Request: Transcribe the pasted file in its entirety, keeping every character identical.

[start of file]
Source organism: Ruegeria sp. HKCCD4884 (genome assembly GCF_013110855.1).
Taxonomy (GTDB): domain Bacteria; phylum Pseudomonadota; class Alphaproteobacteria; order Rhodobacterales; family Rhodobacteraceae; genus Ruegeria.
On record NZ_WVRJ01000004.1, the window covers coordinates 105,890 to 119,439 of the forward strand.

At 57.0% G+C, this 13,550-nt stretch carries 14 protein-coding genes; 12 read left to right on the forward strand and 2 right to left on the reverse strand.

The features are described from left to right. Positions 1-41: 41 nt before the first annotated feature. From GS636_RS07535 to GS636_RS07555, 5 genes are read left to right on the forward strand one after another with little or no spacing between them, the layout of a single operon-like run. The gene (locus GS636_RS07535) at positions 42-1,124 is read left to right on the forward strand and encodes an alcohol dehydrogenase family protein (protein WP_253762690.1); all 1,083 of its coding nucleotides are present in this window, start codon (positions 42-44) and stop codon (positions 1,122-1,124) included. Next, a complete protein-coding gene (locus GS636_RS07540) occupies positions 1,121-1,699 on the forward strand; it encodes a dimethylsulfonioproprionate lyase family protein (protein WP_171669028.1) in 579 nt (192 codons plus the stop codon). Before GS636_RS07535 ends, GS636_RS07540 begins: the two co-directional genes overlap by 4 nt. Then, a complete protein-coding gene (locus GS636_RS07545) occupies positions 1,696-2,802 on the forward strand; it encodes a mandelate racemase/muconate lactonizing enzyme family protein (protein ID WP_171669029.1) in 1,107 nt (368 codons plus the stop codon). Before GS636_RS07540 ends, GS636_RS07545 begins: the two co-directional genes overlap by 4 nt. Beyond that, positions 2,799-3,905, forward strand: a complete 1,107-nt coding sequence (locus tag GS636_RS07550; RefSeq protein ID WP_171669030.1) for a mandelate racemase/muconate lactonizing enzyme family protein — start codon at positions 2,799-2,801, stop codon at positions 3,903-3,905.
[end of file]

Source organism: Ruegeria sp. HKCCD4884 (genome assembly GCF_013110855.1).
Taxonomy (GTDB): domain Bacteria; phylum Pseudomonadota; class Alphaproteobacteria; order Rhodobacterales; family Rhodobacteraceae; genus Ruegeria.
On record NZ_WVRJ01000004.1, the window covers coordinates 105,890 to 119,439 of the forward strand.

At 57.0% G+C, this 13,550-nt stretch carries 14 protein-coding genes; 12 read left to right on the forward strand and 2 right to left on the reverse strand.

The features are described from left to right. Positions 1-41: 41 nt before the first annotated feature. From GS636_RS07535 to GS636_RS07555, 5 genes are read left to right on the forward strand one after another with little or no spacing between them, the layout of a single operon-like run. The gene (locus GS636_RS07535) at positions 42-1,124 is read left to right on the forward strand and encodes an alcohol dehydrogenase family protein (protein WP_253762690.1); all 1,083 of its coding nucleotides are present in this window, start codon (positions 42-44) and stop codon (positions 1,122-1,124) included. Next, a complete protein-coding gene (locus GS636_RS07540) occupies positions 1,121-1,699 on the forward strand; it encodes a dimethylsulfonioproprionate lyase family protein (protein WP_171669028.1) in 579 nt (192 codons plus the stop codon). Before GS636_RS07535 ends, GS636_RS07540 begins: the two co-directional genes overlap by 4 nt. Then, a complete protein-coding gene (locus GS636_RS07545) occupies positions 1,696-2,802 on the forward strand; it encodes a mandelate racemase/muconate lactonizing enzyme family protein (protein ID WP_171669029.1) in 1,107 nt (368 codons plus the stop codon). Before GS636_RS07540 ends, GS636_RS07545 begins: the two co-directional genes overlap by 4 nt. Beyond that, positions 2,799-3,905, forward strand: a complete 1,107-nt coding sequence (locus tag GS636_RS07550; RefSeq protein ID WP_171669030.1) for a mandelate racemase/muconate lactonizing enzyme family protein — start codon at positions 2,799-2,801, stop codon at positions 3,903-3,905.